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Candy: The Christmas Miracle
 
 
 
Steve had little patience with people, and he didn't have much more with
puppies, either. He preferred, on the whole, the adult dogs. Puppies,
however, came in after the holidays, because people found out:
 
 
 
they were allergic
the puppy was too hard to train
the puppy was too much work
the landlord didn't allow puppies
the landlord didn't allow puppies that were going to be BIG
the puppy barked too much
the puppy wasn't the kind of dog they wanted.
 
 
 
This list could have been elaborated on, over and over. But I watched Steve's
face as he faced the man in the lobby, the man who was brining in the puppy
for adoption 8 days before Christmas.
 
 
 
Steve was our 'dog' person. He was the one who in general, was the 'expert',
and I liked him alot. Tall, laconic, dry witted, and incredibly intelligent, he had
gotten to the point with many people where they tried what little was left of
his patience.  As I leaned against the counter, I had a feeling this would be
one of them.
 
 
 
"You see;" the man holding the puppy was saying -
"We just found out we can't have dogs where we are. We got the puppy from
my friend, Joe, who works with me downtown.  He got the puppy from this
guy he knew who got it for his kid, but the kid was allergic, and he got the
puppy from someone who had gotten the puppy from this lady who got it for
a present from her kids, but she was too old to take care of it and figured it
would be a good present for someone with kids. We figured that, too. She's
a nice little puppy."
 
 
 
The nice little puppy was beautiful, slightly longish white fur. She was
obviously a mix.
 
 
 
She was only about 9 weeks old. She was cowering in fear, with huge dark
eyes, and I could see the confusion there. She looked in good shape, but
emotionally, I wondered where she was. She was very young, and she had
already been through more homes than many adult dogs.
 
 
 
Steve looked at me, and I shrugged.
"I'll have the vet examine her, and if she checks out, we'll take her."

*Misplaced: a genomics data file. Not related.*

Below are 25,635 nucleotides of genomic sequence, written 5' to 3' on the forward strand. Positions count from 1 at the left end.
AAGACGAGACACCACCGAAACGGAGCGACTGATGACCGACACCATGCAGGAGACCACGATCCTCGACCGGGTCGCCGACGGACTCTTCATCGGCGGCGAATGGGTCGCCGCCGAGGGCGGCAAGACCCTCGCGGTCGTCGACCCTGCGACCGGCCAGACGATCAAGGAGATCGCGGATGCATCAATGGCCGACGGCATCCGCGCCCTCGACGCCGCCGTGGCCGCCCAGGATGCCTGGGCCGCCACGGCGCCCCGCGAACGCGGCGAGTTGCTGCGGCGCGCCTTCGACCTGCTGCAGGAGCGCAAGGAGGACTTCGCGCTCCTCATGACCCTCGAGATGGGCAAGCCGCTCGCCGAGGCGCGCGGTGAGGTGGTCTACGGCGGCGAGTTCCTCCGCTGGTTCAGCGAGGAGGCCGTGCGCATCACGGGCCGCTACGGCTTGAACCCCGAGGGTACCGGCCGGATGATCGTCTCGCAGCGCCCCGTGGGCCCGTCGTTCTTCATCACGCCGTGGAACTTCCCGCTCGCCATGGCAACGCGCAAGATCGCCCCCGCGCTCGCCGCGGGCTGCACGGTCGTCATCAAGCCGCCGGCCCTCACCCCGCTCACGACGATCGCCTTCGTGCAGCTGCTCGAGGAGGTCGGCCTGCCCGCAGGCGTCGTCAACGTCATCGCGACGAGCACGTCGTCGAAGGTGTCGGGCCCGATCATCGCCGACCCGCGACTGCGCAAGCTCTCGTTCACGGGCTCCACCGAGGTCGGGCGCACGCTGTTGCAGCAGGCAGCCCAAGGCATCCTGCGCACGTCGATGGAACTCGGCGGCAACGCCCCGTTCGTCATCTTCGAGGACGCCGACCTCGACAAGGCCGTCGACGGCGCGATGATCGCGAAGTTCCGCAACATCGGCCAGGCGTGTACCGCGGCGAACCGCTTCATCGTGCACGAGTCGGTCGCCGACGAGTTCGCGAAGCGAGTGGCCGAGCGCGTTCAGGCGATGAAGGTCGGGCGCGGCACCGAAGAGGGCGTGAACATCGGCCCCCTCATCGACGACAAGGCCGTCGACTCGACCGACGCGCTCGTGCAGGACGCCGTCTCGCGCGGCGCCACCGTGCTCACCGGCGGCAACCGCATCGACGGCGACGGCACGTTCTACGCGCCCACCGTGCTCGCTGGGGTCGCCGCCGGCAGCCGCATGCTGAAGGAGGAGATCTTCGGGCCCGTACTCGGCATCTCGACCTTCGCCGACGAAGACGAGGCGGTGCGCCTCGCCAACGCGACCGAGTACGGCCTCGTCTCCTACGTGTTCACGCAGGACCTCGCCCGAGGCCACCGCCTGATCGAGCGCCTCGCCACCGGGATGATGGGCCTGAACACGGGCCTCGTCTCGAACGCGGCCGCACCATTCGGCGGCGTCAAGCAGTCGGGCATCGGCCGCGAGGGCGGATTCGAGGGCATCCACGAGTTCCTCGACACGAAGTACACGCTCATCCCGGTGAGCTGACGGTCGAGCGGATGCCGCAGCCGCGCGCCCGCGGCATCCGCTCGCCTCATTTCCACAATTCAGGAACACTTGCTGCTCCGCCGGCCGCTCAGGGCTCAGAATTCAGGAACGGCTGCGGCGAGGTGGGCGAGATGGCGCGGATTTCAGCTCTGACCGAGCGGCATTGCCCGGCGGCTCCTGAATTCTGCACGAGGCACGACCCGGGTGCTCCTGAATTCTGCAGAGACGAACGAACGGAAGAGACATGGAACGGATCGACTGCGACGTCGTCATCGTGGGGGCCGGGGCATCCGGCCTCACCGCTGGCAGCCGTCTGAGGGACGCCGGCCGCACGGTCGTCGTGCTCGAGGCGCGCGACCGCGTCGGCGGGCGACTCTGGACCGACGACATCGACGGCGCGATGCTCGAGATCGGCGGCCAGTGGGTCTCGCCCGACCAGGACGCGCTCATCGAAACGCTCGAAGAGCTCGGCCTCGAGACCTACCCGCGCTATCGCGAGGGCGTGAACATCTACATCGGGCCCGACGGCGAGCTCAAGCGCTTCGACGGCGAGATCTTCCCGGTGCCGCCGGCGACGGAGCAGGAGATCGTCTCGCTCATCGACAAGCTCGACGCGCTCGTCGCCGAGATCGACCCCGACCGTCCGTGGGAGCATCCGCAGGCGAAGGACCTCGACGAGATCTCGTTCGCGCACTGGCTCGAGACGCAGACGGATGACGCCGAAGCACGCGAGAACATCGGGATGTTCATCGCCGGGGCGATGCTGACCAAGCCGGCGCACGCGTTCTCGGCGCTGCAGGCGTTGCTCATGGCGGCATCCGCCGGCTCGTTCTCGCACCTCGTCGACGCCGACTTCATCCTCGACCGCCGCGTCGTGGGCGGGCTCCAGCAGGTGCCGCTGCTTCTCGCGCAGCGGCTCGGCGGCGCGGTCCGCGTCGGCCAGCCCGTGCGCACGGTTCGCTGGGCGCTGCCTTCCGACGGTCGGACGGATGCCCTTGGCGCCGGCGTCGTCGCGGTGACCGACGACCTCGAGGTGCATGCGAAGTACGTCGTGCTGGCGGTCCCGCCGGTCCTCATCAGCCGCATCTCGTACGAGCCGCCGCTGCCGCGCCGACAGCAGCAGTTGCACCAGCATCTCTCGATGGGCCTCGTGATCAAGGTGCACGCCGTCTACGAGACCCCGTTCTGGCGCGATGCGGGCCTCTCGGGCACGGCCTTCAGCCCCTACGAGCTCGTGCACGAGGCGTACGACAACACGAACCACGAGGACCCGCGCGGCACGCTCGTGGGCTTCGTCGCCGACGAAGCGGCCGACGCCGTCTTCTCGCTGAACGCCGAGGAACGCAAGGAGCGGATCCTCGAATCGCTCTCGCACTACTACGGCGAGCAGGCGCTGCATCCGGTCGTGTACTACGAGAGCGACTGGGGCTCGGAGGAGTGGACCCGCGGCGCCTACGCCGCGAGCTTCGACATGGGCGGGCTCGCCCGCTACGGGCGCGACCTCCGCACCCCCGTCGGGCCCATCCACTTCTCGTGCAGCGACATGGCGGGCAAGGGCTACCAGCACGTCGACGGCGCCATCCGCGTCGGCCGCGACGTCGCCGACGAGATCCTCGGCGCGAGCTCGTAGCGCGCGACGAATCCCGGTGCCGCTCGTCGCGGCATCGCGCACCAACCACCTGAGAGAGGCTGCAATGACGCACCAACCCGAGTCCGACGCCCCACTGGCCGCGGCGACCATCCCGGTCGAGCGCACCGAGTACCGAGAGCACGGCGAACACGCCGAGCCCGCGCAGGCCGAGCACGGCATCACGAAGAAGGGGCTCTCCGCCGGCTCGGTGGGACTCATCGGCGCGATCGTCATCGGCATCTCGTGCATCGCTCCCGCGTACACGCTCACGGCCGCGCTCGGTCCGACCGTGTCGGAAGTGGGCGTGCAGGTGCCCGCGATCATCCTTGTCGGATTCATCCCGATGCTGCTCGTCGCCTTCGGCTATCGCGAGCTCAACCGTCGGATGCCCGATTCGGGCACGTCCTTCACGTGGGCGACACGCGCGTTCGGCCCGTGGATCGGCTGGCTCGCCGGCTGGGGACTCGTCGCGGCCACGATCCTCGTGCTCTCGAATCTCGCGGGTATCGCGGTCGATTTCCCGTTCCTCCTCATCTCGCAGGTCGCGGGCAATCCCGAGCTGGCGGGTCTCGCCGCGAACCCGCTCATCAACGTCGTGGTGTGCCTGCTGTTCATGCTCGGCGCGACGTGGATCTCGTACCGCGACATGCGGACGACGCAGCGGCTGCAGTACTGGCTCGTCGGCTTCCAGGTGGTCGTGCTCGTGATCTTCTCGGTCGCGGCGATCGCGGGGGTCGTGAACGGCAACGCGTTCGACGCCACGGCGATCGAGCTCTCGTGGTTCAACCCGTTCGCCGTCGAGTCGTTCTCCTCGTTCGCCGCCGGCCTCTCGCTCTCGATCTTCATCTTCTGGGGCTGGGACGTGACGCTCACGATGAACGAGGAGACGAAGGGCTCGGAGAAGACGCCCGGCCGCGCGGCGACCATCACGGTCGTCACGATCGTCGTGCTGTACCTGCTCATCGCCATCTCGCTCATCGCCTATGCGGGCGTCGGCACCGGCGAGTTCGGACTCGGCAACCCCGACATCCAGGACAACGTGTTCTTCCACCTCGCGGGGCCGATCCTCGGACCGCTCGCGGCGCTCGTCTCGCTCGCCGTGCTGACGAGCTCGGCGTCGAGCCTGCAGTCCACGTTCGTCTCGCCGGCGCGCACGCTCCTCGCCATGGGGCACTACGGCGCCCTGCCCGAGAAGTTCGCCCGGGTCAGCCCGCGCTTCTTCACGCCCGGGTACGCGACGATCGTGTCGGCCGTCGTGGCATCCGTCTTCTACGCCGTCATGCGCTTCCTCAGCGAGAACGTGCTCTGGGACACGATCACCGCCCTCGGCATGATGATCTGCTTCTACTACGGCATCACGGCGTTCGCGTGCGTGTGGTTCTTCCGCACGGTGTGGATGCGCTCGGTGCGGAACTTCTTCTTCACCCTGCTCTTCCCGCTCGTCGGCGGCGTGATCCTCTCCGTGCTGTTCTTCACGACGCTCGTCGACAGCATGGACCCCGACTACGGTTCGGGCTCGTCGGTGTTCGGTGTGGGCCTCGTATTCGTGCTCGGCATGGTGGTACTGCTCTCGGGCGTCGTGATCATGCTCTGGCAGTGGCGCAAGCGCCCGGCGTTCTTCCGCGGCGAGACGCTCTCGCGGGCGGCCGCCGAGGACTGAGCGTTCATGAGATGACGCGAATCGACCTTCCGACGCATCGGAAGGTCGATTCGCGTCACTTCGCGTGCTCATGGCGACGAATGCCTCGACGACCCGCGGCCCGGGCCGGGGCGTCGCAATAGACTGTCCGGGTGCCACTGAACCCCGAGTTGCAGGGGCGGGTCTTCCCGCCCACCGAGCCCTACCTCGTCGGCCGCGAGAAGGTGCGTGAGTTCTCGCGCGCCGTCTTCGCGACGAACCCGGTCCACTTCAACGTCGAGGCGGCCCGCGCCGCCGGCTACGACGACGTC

he told the man, taking the puppy.
 
 
 
"What an idiot."
Was Steve's remark as we leaned across the exam table in the clinic.  The
puppy sat there, quivering, obviously terrified of yet one more strange thing
in her life.  Dr. Morris gently gave her a once over, and gave her the thumbs
up for adoption, but suggested she remain in the clinic a couple days, as she
was a little underweight, probably from stress.
 
 
 
We told the man we'd be taking the puppy, and he looked relieved. He handed
us a small leash and a box of biscuits.
"Her name is Candy." he said, as we parted company.
 
 
 
Steve came and sat beside me at the desk. He looked gloomy and morose.
"I wish people wouldn't think that getting a dog for Christmas is a great idea...
it just makes the pet stores profit and the puppies wind up...if they are lucky...
like that one there."
 
 
 
I agreed. Every year we saw alot of the same thing. Candy's difference was that
she came before Christmas, and that was at least a small change.
 
 
 
The next day Dr. Morris called me.
"This puppy doesn't know how to eat much on her own, Fyre. I think that must
have been taken away from her mother too young. Someone's going to have to
watch her eat, and help urge her along. I don't think she should go to just
anyone...make sure the home she gets they have alot of time to spend with her."
 
 
 
People were coming in like crazy for puppies and kittens, but it was not our policy
to adopt right before the holidays, which were too stressful for most puppies and
kittens.  This seemed to agree with Candy, who got to know our staff, and in two
days time was romping in the small back room with 2 of our cats who liked dogs.
 
 
 
That afternoon, Steve was asked to pick out a dog or a puppy to take with him
to do an educational presentation at the Greenpoint Library. The lecture, to kids
and their parents, was why you shouldn't get a pet for the holidays. Steve
wanted to take an older dog, but being he needed a dog he could fit in the small
car that belonged to our handyman, he reluctantly decided on Candy.
 
 
 
Steve got there, got set up, and spoke with the library staff, who were animal
lovers, about the shelter, all of who admired the puppy. Candy, in her days with